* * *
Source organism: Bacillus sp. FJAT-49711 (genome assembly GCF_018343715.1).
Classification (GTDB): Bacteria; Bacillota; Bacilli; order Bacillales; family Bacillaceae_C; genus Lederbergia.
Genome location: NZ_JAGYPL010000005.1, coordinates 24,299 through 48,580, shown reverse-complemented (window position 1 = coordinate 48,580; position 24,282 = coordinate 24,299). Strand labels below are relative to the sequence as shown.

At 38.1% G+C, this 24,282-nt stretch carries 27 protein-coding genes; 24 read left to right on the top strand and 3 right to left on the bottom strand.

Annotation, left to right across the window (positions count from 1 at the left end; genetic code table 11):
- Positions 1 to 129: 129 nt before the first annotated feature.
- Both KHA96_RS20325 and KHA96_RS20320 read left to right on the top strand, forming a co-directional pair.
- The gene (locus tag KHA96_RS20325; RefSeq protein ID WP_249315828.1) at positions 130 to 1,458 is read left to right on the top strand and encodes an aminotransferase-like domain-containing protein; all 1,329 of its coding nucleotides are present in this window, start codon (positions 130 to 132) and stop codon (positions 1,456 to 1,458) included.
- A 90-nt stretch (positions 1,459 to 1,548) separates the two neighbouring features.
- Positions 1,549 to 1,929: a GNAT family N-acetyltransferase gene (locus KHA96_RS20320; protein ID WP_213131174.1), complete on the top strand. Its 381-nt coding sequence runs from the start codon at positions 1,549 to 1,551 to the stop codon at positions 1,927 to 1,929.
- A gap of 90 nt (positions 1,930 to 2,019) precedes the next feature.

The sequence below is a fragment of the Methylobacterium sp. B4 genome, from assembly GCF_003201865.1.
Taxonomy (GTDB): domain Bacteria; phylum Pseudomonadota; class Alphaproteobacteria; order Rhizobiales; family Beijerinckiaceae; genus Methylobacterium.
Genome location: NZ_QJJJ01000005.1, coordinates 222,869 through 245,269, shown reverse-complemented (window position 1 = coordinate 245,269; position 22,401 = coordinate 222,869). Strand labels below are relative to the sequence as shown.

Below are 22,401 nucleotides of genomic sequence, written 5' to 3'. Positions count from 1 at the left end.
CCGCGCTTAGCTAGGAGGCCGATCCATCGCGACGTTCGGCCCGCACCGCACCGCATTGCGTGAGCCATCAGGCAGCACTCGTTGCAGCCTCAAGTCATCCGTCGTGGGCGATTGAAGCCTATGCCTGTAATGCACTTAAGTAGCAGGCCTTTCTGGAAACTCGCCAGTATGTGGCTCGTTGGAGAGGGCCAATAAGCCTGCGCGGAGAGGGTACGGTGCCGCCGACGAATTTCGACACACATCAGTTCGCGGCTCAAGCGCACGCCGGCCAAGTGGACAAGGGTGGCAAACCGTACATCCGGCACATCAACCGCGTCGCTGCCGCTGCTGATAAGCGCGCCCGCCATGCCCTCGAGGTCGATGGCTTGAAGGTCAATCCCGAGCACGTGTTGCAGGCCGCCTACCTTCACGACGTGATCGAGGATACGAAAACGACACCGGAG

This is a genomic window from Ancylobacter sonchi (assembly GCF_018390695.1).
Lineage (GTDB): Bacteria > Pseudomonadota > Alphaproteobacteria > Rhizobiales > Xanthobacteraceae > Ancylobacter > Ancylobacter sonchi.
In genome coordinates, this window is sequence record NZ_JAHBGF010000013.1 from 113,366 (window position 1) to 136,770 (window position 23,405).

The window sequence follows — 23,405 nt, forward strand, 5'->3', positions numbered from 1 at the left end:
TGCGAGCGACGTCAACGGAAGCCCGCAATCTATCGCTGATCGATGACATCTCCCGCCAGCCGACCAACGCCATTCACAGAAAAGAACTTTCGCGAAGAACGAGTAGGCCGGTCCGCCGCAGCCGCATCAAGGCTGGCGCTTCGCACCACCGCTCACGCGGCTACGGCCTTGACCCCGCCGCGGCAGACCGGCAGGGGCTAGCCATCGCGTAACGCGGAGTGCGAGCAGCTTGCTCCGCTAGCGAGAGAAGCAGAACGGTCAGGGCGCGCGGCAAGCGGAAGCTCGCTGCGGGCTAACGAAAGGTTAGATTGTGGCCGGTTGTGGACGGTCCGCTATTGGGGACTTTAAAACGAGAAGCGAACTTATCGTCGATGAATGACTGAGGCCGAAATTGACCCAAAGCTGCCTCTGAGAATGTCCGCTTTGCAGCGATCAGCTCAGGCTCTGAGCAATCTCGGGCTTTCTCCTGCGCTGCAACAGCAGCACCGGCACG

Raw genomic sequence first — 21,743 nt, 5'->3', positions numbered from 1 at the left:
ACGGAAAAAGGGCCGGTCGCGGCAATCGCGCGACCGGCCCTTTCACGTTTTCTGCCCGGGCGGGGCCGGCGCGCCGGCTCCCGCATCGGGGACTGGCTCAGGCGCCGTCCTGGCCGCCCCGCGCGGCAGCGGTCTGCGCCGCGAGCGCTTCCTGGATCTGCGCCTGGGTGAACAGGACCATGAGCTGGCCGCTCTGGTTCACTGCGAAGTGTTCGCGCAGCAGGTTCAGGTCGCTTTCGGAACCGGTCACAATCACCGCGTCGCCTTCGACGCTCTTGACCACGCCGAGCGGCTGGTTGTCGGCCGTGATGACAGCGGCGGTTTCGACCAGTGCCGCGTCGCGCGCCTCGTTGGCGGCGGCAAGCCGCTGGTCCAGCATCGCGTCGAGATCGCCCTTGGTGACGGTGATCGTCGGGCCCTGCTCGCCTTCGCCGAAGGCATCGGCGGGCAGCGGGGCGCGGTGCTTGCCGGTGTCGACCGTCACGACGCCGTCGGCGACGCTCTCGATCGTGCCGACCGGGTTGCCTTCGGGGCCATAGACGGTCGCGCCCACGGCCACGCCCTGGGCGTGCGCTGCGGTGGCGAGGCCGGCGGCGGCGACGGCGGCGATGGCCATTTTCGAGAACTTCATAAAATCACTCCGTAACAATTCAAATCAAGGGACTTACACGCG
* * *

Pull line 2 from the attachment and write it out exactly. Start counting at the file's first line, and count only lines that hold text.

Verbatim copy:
Classification (GTDB): Bacteria; Bacillota; Bacilli; order Bacillales; family Bacillaceae_C; genus Lederbergia.